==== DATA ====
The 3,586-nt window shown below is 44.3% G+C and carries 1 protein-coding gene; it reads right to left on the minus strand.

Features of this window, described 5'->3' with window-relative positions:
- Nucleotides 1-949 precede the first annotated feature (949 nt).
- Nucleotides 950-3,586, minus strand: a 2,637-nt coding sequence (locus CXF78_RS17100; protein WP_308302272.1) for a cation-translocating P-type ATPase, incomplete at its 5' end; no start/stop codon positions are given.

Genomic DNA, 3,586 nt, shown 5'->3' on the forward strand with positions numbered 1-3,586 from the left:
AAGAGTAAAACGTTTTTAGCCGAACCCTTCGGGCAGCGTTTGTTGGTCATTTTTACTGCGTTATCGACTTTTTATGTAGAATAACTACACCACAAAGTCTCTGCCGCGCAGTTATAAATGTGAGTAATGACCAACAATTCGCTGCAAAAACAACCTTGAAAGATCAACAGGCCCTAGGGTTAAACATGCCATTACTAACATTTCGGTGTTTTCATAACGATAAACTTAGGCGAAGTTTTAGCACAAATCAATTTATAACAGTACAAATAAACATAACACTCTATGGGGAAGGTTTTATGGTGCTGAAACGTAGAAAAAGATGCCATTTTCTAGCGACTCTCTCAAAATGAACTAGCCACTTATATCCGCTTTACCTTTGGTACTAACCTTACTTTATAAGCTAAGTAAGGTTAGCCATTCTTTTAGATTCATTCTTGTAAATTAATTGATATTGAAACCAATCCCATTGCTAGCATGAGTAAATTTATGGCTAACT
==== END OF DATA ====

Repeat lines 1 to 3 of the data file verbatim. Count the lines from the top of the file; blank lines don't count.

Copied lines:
The 3,586-nt window shown below is 44.3% G+C and carries 1 protein-coding gene; it reads right to left on the minus strand.

Features of this window, described 5'->3' with window-relative positions:
- Nucleotides 1-949 precede the first annotated feature (949 nt).